Story updated on Tuesday, April 13 at 10:40 a.m. EST

Step aside, rogue anti-virus software. There is a new scareware method in town.

Security experts warned on Monday that attackers are targeting users of BitTorrent, a file-sharing application, in a novel scam that attempts to panic them into spending cash to avoid fines and imprisonment.

The extortion ploy works like this: A trojan is installed on victims' machines and it elicits pop-up messages in BitTorrent. It is unclear how the malware, dubbed Rogue:W32/DotTorrent.A by security firm F-Secure, is installed on affected systems.

The messages falsely inform users that a scanner has uncovered illegal torrents in their system and, if victims fail to pay nearly $400 as part of a "pre-trial settlement," they face stiff penalties, Mikko Hypponen, chief research officer at F-Secure, said Monday in a blog post.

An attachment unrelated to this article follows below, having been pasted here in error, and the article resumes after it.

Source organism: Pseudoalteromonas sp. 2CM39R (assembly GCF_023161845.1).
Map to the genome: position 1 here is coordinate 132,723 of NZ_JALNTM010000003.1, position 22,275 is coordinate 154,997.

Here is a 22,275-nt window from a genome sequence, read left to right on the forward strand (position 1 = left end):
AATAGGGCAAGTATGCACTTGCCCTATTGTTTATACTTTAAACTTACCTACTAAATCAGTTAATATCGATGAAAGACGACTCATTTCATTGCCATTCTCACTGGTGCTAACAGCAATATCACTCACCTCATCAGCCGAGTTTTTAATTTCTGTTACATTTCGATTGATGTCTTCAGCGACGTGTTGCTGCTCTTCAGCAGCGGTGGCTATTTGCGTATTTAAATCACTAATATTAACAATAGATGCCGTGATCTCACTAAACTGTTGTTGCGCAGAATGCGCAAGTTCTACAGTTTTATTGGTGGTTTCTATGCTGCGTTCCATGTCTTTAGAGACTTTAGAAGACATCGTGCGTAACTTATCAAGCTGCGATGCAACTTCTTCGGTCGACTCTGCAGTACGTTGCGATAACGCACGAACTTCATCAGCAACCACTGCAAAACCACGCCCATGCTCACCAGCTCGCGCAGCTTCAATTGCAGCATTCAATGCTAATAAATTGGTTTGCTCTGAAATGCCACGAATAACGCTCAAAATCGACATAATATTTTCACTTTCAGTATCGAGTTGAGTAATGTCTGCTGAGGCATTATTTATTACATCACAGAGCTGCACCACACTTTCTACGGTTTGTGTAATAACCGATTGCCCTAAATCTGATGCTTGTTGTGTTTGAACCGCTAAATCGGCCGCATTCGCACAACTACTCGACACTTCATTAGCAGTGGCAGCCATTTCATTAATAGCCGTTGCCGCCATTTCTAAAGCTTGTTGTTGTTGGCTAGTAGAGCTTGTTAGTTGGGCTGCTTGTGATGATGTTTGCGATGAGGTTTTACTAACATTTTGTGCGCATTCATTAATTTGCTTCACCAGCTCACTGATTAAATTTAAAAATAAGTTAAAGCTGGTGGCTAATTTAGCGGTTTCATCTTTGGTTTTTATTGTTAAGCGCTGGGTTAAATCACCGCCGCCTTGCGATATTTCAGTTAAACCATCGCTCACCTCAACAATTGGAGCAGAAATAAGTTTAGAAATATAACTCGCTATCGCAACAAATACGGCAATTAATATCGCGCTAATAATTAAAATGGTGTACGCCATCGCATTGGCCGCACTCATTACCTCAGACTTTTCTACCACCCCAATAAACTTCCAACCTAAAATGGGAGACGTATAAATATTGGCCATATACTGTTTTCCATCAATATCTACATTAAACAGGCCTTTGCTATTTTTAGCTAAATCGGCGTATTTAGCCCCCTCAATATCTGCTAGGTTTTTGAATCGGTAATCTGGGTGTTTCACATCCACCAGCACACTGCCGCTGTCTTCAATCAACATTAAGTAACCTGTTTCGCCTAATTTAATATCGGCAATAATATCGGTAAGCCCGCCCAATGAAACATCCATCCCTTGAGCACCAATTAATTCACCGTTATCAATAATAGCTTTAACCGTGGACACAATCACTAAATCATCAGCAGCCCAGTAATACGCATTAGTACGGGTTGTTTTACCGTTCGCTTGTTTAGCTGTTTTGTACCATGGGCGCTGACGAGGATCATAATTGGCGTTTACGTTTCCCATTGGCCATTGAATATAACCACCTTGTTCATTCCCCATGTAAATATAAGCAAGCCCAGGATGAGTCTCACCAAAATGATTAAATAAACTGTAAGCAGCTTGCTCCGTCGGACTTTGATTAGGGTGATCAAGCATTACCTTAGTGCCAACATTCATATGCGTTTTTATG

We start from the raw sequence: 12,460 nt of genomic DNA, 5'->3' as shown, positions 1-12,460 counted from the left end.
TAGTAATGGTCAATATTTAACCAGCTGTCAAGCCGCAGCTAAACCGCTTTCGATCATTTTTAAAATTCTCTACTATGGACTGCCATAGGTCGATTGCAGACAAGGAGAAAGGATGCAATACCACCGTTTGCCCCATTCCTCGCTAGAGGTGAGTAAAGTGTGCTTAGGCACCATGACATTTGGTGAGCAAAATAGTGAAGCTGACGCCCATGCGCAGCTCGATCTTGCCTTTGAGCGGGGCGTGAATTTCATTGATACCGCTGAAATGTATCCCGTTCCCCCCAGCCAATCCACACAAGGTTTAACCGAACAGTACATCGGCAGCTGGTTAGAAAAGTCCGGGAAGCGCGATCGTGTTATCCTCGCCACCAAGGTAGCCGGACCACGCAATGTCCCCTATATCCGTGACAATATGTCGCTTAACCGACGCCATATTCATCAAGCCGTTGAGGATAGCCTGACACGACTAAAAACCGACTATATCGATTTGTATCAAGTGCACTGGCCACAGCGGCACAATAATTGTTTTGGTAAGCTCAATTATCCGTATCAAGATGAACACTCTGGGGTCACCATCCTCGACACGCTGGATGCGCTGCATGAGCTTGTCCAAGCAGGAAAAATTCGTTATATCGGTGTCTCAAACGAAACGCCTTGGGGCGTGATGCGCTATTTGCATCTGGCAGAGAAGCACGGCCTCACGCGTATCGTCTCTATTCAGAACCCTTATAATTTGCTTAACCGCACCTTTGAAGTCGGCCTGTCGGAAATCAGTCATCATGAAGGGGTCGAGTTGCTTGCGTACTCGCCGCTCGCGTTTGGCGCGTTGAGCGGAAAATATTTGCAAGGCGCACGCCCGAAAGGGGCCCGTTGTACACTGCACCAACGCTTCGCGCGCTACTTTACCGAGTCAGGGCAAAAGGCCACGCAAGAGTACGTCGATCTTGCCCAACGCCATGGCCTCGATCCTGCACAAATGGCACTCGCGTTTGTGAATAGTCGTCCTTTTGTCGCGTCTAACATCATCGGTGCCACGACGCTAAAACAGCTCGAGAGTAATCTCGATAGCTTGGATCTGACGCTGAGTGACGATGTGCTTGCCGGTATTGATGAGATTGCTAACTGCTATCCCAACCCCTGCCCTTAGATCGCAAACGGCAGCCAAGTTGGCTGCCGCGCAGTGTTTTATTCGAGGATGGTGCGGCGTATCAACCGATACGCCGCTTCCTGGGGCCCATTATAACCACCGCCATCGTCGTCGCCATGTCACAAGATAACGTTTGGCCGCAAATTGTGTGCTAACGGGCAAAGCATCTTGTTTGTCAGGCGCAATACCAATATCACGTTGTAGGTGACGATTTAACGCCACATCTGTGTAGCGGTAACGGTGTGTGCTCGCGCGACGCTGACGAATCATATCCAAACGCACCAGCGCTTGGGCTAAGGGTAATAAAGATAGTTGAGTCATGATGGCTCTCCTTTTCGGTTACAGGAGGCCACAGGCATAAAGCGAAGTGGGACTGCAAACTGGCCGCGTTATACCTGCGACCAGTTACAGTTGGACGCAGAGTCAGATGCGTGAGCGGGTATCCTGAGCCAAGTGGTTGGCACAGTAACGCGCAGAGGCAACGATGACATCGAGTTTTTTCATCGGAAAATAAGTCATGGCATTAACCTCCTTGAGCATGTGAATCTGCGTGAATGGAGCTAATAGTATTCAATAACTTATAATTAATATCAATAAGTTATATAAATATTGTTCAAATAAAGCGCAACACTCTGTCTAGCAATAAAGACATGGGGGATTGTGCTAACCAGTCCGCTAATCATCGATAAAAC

The bogus "copyright violation alerts" claim to come from ICPP Foundation, a rogue organization whose website became inaccessible on Monday, and threaten five years in prison and $250,000 in fines for failing to pay up.

Hypponen said the ruse is "completely fake" and will appear even if a user's BitTorrent program contains all legal files.

"Most importantly: Refuse to pay money to these clowns," he said. "If people pay them, the problem will only grow bigger."

Simon Morris, vice president of marketing and products at BitTorrent Inc., told in an email Monday that the San Francisco-based company was aware of reports of the racket but has not received any complaints from customers.

"We often hear from users who have been tricked into paying for our freeware — sadly a common problem with popular freeware — but have not yet spoken with anyone caught up in this type of scam," he said. "Obviously we think it is all quite unfortunate."